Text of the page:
Are you tired of feeling overwhelmed and stressed by the clutter in your life? Do you struggle to manage your time and find it hard to relax in your own space? It’s time to take control and discover your personal path to an organized life. Organizing your life can seem like a daunting task, but with the right tools and mindset, knowledge and execution, anyone can achieve a balanced and structured lifestyle. Mayumi Takahara, a life oriented organization expert, shares her tips for finding your personal path to an organized life.
Starting with self-reflection— the first step to an organized life is to reflect on your values, goals, and priorities. What do you value most in your life? What are your short-term and long-term goals? What are your non-negotiable? Understanding what’s important to you will help you to prioritize and make decisions about what stays and what goes in your life. Mayumi gives this as an insight to lining the priorities; people first, things next and space comes at the bottom. As you may understand, people are the decision makers, making them the subject and things are the objects.
Mayumi Takahara – Tidying up is not an end in itself, but rather a means to a more fulfilling life.
It is not an end in itself but rather a means to an end.
It is by no means something that can or must be done perfectly at all times. Those are one of many things I have had the privilege to share on the stage at my TEDx presentation, “Life Organizing“–The way to improve your well-being | Mayumi Takahara | TEDxBorrowdale
There are two categories of customers in our activities.
End-users who want to review not only their rooms but also their lives, but do not know what to do and need someone to help solve their problems. And then there are the preliminary group of life organizers who want to learn the ideas and methods to support the end users, and who want a job where they can make use of their own social and life experiences. However, the same advice applies to each of them.
We would like them to realize that “tidying up does not mean throwing things away,” but that in today’s society, which is overflowing with things and information, the act of tidying up is a very complex process that requires advanced brain function, and that not being able to throw things away or tidy up does not mean you are a “bad person” but that you do not know the best method for yourself. You are not a ” failure” if you can’t throw things away or put things away.
Readers can learn more about this in Mayumi’s TEDx presentation:
“Life Organizing“–The way to improve your well-being | Mayumi Takahara | TEDxBorrowdale
Summing up some of the key areas of approach we learned from Mayumi Takahara:
Evaluate your current habits and routines
Take a close look at your daily habits and routines. Are they aligned with your values and goals? Do they support a balanced and organized life? Evaluating your current habits and routines can help you identify areas that need improvement and provide a roadmap for change.
Create a routine and schedule
Having a structured routine and schedule is key to an organized life. Take the time to plan your daily, weekly, and monthly activities, and be sure to include time for self-care and relaxation. A routine and schedule will help you to manage your time effectively, reduce stress, and prioritize what’s important.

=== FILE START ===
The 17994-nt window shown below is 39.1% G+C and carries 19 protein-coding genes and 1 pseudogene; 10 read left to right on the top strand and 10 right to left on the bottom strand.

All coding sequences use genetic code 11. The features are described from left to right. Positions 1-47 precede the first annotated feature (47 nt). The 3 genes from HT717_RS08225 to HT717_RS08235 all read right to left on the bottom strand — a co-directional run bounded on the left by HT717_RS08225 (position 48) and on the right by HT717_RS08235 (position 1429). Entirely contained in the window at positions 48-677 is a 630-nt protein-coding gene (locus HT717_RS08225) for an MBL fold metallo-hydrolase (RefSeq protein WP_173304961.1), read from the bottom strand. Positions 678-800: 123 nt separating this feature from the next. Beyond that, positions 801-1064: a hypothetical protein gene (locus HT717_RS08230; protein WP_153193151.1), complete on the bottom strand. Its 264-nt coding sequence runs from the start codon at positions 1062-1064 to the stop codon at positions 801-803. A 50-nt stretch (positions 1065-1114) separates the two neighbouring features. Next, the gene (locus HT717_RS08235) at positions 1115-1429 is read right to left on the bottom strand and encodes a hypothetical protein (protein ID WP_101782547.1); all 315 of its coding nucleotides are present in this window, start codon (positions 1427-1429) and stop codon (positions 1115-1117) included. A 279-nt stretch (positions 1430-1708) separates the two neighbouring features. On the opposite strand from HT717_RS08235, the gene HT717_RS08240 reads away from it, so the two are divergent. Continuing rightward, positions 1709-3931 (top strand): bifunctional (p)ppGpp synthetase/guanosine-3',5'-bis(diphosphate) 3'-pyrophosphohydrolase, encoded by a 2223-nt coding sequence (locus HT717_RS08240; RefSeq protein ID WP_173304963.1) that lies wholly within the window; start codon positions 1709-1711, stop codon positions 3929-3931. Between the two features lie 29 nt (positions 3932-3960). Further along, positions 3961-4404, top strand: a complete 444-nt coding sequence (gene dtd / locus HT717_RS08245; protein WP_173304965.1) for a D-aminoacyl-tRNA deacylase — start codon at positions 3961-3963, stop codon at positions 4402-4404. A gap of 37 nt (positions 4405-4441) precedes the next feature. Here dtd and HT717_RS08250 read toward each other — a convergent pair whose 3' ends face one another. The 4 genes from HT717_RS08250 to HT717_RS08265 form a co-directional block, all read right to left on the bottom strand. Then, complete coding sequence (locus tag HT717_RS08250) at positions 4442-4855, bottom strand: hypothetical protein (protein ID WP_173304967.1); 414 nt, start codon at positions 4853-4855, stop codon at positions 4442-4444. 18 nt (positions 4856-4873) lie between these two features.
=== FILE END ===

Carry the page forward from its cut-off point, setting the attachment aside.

Declutter and simplify
Clutter can be a major source of stress, making it difficult to relax and focus. Take the time to Declutter your home, workspace, and digital devices, and simplify your possessions. Ask yourself, “Do I need this? Does it bring me joy?” The goal is to create a clean, organized environment supporting your values and goals.
Focus on what’s most important
When you clearly understand your values, goals, and priorities, it becomes easier to focus on what’s most important. Set achievable goals, prioritize your tasks, and make time for what matters most to you. This will help you to avoid feeling overwhelmed and stressed, and to live a more balanced and fulfilling life.
We must remember that to model a perfectly balanced life without the clutter, healthy space and sufficient time requires a lot of brain activity. We must be willing to consciously put in the desired work to earn our well-being, comfort and fulfillment.
In conclusion, discovering your personal path to an organized life requires self-reflection, evaluation of habits and routines, creating a routine and schedule, Decluttering and simplifying, and focusing on what’s most important. With these tips and tools, you can achieve a structured and balanced life that supports your values, goals, and priorities. Don’t wait any longer, start your journey to an organized life today!
Mayumi Takahara has also shared an extensive look into the function of Life Organizing.
When the following article was published at the end of last month, it made headlines all over the world, with media reporting that “Konmari has given up tidying up. https://www.washingtonpost.com/home/2023/01/26/marie-kondo-kurashi-inner -calm/
However, people do not realize the context behind Konmari’s shift in her method. KONMARI is a self-proclaimed “tidying expert” who has loved and been good at tidying since childhood. Still, as she experienced marriage, childbirth, and child-rearing, she realized that she was not perfect at it herself and reevaluated her approach to tidying.
Tidying up is a means to living a life of well-being, not an end.
It depends on the number of things you have, the size of your living space, your values and lifestyle, and the stage of life you are in, as in the case of the news story that made the headlines.
It is not something that can or needs to be done all the time perfectly.
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